Taiwan's carbon emissions highest in ten years

Experts have linked the recent surge in particulate matter pollution with the increased usage of fossil fuel powered energy.

Particulate matter pollution as seen in Kaohsiung City

Experts have linked the recent surge in particulate matter pollution with the increased usage of fossil fuel powered energy. (CNA photo)

TAIPEI (Taiwan News) According to the latest carbon emission report carried out by the Environmental Protection Administration under the Executive Yuan, Taiwan’s carbon emissions have reached their highest level in ten years. This goes against the objective of the carbon emission plan initiated by the government two years ago.

Observers have suspected that this is due to the government’s goal of achieving a non-nuclear society, with replacing nuclear power with fossil fuel being the main tool.

"While carbon reduction is important, having sufficient electricity is even more so," states the Bureau of Energy. High electricity demand throughout 2017 has prompted the increased usage of coal-burning power plants.

The Bureau of Energy estimates that in the upcoming five years, total fossil fuel usage, including coal, may reach 33 million tons, significantly higher than any of the past few years. Not only does the use of coal have a high carbon emission rate than nuclear power, it is almost double the amount of natural gas. This poses a contradiction between Taiwan’s current state and its commitments in the Paris Agreement.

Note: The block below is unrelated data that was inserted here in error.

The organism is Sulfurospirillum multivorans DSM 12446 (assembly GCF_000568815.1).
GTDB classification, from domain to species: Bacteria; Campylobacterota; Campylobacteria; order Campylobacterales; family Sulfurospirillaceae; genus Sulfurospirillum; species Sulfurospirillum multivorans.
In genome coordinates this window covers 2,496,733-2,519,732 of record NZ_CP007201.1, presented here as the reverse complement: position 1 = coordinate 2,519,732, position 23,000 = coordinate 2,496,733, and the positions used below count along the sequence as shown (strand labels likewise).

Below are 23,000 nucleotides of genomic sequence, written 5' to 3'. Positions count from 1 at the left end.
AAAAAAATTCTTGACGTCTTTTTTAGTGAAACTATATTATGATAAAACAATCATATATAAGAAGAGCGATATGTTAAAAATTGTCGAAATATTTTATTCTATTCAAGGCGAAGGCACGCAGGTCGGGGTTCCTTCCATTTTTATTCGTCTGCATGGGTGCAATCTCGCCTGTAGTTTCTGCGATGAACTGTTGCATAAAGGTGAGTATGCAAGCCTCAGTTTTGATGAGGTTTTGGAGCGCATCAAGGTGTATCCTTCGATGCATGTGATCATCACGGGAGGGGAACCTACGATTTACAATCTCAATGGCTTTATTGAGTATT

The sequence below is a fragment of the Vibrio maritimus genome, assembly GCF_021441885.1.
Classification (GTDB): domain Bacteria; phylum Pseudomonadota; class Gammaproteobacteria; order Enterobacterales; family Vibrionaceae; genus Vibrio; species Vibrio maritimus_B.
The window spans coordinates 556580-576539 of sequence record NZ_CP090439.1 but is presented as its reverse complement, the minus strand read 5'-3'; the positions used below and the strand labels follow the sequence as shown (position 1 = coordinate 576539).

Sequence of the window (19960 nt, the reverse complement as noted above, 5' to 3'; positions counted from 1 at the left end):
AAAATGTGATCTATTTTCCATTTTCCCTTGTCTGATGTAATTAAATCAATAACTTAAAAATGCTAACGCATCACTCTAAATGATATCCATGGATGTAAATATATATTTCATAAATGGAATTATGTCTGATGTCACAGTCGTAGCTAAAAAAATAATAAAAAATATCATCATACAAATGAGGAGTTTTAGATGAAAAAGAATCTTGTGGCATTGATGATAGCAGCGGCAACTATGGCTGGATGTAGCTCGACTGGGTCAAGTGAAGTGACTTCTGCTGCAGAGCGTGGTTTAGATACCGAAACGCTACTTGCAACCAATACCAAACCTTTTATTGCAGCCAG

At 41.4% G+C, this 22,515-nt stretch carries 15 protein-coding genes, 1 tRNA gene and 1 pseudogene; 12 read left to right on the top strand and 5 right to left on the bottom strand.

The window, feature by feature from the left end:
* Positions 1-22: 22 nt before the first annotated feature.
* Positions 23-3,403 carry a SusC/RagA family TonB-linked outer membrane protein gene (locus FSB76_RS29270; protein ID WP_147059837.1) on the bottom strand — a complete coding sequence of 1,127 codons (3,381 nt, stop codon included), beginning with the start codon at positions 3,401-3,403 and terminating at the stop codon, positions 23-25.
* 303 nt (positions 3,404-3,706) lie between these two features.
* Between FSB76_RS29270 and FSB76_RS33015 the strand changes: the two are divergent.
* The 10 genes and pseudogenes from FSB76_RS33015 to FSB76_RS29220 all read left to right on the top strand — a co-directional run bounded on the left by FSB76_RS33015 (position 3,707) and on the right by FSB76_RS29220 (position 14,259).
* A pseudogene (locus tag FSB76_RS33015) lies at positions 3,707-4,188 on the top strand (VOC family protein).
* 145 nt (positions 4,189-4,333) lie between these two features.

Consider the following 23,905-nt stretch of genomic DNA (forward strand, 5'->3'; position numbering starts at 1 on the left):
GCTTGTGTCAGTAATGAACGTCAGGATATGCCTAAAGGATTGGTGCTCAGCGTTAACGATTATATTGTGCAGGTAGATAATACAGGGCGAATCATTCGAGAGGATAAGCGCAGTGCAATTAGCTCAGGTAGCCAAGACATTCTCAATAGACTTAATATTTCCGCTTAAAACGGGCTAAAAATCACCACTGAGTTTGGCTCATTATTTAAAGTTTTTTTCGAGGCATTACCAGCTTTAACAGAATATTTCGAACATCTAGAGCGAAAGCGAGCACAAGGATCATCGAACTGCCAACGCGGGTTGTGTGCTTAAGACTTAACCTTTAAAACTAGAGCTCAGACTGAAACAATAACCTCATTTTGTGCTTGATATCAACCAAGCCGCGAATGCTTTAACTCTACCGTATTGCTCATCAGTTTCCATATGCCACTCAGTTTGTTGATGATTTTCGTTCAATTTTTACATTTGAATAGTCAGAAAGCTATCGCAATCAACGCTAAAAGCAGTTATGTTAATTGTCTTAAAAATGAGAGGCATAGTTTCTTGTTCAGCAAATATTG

In response, Lee Ying-yuan, head of the Environmental Protection Administration stated in an interview that the substitution of nuclear power with fossil fuel is undoubtedly the main reason for the surge in carbon emission. He emphasizes however, that this is an inevitable outcome for Taiwan during its transitional phase in shifting towards more environmentally friendly resources. Although total carbon emissions are expected to be higher than usual in the upcoming years, in 2020 gradual decreases can be expected.

According to the Ministry of Economic Affairs, stagnant technological developments in renewable energy resources, as well the shortage of natural gas provision plants, are the main reasons that the government has turned to coal power plants to tackle the high demand in electricity. However, after the country goes through the high energy demand of the next few years, renewable energy sources are expected to increase significantly by 2020.

More natural gas provision plants are also expected to be installed in 2023. Therefore, the period between 2020 and 2025, is when Taiwan will start seeing the significant benefits of the government’s carbon reduction program.

The Ministry of Economic Affairs also notes that the recovery in the business cycle, a lively manufacturing industry, and the housing expansion are all reasons for the increase in carbon emission.

Experts from The American Chamber of Commerce in Taipei, and Bloomberg analysts however, have both expressed doubt towards the Taiwanese government’s plan to cut carbon emission. According to them, being “non-nuclear” and achieving “significant reductions in carbon emission” at the same time is a faraway fantasy that in no way seems feasible.

Public health professor from National Taiwan University Jhan, Chang-Cyuan (詹長權), has also pointed out the possible link between overusing coal power and the recent surge in particulate matter pollution (PM2.5) throughout the island. He also warns that it is “unwise” for the government to underestimate the public health risks of its energy policies.

Despite doubts and criticisms, Lee remains optimistic for Taiwan’s path towards cutting carbon emission. He believes that though the government’s policies may not bring immediate effects, with thorough planning and perseverance in execution, the desired outcome of transforming the energy sector in Taiwan by 2025 will eventually come to be.